CBP to test first truck-portable drone for monitoring border

The small unmanned aircraft system (sUAS) can be taken on patrols in the back of a pickup truck.
Border Patrol truck
(Getty Images)

U.S. Customs and Border Protection plans to begin testing its first portable drone — small enough to launch from and land on the bed of a moving truck — in operational settings.

The Department of Homeland Security’s Science and Technology Directorate (S&T) awarded San Diego-based Planck Aerosystems, Inc. $200,000 to try out its autonomous, small unmanned aircraft system (sUAS).

CBP hopes the sUAS will serve as a portable, ruggedized detection system providing real-time situational awareness in the field through a combination of full-motion video, automatic detection and geolocation. The drone performs tasks autonomously, secures to the truck bed, features advanced computer vision and has communications interfaces that can be customized.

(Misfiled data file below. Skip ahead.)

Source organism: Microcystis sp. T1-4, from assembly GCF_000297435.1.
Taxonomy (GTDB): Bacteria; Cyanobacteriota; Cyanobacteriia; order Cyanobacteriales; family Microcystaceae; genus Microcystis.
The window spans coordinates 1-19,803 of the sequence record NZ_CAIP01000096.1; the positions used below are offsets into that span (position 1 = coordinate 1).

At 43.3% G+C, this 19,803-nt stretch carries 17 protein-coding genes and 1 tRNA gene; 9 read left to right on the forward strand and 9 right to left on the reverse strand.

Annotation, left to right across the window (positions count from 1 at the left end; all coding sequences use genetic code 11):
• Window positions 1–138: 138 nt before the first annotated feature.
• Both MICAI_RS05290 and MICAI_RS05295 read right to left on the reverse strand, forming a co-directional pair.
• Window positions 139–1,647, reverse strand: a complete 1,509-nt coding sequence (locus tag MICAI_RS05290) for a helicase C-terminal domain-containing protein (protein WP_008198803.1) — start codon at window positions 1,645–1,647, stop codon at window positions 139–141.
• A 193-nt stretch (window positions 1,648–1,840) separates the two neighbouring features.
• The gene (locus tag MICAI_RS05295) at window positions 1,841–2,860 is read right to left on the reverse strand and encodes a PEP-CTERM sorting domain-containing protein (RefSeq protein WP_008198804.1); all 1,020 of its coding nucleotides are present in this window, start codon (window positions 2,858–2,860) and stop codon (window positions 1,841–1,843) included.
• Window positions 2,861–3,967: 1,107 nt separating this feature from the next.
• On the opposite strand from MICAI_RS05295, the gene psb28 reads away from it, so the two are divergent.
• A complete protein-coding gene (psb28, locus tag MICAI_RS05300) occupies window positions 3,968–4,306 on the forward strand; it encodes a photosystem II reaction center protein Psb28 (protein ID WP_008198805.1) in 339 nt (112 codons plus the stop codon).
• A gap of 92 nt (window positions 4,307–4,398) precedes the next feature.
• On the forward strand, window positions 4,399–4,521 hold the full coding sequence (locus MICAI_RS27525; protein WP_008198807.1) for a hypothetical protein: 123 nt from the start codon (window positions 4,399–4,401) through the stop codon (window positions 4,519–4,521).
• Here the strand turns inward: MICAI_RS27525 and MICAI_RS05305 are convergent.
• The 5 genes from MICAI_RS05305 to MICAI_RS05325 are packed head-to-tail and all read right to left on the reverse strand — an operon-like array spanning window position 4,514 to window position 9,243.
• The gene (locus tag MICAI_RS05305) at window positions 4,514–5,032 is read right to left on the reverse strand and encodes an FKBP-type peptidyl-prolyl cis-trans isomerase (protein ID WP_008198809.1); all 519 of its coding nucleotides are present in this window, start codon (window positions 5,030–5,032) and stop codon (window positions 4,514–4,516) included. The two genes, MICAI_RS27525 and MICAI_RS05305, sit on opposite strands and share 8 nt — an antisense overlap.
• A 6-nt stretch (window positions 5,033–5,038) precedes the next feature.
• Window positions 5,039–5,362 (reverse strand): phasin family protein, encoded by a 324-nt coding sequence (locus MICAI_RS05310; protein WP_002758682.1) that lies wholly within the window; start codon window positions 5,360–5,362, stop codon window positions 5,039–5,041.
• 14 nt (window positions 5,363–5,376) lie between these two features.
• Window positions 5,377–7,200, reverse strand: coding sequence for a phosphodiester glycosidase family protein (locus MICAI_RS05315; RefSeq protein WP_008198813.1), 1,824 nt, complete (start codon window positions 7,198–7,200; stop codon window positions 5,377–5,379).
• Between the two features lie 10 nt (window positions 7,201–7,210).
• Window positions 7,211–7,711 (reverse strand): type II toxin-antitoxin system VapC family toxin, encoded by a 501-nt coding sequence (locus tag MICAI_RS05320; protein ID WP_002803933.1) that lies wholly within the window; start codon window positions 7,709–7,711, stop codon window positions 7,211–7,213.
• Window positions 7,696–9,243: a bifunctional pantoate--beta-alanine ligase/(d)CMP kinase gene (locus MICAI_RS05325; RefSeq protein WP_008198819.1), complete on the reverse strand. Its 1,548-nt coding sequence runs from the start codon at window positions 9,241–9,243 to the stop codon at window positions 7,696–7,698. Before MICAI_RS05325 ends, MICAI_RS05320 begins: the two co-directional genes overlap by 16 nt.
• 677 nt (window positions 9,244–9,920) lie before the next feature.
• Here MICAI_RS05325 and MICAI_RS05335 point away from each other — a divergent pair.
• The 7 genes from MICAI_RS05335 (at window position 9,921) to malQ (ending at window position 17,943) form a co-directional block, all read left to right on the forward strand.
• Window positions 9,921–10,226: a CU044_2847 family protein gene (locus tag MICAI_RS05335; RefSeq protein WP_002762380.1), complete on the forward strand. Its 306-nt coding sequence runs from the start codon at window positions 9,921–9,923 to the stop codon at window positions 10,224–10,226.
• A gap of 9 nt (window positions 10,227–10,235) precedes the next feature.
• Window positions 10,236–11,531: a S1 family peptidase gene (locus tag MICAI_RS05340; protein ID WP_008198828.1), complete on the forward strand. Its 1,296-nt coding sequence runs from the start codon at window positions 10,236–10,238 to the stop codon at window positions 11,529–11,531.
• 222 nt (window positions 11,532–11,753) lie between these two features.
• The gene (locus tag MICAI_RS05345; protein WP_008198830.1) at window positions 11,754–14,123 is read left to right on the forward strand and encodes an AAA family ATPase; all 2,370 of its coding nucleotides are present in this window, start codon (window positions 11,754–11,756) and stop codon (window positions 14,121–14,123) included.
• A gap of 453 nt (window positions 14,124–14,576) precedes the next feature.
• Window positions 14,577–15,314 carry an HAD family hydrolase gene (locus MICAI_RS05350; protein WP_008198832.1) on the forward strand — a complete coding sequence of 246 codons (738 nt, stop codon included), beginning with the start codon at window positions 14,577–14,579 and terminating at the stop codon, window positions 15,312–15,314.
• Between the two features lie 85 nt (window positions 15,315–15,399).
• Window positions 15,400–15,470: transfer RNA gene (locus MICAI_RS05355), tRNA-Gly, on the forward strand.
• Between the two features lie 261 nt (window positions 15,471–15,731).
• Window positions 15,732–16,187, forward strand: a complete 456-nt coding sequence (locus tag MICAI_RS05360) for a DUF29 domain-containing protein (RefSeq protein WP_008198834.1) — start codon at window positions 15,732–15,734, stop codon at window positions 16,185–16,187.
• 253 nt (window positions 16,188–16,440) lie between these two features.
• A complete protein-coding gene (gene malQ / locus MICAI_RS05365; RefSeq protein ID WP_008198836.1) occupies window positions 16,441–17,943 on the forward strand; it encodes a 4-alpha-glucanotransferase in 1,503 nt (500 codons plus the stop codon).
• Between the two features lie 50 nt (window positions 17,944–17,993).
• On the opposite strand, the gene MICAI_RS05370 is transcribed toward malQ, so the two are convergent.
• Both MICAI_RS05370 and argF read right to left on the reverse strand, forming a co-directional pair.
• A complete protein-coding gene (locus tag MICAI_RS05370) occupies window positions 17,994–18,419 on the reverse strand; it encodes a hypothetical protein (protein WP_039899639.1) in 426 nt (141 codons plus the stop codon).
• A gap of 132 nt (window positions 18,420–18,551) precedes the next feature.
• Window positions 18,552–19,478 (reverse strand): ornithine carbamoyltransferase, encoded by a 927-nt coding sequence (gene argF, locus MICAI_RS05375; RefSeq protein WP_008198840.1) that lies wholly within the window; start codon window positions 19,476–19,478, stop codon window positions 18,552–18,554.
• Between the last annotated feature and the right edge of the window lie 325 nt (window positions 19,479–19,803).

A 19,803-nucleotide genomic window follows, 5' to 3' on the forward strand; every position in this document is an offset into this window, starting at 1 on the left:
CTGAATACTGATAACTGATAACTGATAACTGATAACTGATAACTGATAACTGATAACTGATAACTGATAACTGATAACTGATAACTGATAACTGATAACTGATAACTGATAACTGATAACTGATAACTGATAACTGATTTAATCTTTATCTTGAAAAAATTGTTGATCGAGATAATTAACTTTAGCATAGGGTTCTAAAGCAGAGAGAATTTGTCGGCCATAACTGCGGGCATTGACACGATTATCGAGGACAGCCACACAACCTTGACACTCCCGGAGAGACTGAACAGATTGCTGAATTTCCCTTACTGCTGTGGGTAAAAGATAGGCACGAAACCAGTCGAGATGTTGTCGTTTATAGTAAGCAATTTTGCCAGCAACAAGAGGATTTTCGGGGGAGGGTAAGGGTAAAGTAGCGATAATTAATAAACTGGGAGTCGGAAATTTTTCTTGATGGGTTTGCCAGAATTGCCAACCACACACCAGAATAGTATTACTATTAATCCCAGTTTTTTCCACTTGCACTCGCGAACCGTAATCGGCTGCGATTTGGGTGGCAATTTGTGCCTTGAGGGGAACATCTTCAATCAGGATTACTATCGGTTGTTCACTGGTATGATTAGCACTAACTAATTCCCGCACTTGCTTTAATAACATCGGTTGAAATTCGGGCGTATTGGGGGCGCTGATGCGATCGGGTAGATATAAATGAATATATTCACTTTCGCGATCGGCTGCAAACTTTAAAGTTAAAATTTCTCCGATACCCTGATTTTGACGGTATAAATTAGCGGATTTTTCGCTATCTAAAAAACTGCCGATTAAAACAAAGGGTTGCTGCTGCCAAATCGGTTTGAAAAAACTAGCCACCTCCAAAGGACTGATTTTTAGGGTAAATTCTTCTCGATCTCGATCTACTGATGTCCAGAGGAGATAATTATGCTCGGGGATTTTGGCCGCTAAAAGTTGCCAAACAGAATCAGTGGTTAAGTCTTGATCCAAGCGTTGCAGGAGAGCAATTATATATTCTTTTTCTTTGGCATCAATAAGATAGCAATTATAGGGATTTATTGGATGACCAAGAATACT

“S&T is looking for technologies to enhance the efficacy of CBP patrols while simultaneously increasing the safety of patrolling agents,” said Melissa Oh, managing director of S&T’s Silicon Valley Innovation Program (SVIP), in the announcement. “We look forward to the ways Planck will further refine its technology in support of this homeland security mission.”


DHS already uses drones and other aerial technology to monitor the border, but this sUAS can be deployed on the go.

Planck is in the fourth phase of SVIP, where it will focus on drone usability improvements like refining interfaces and nighttime functionality.

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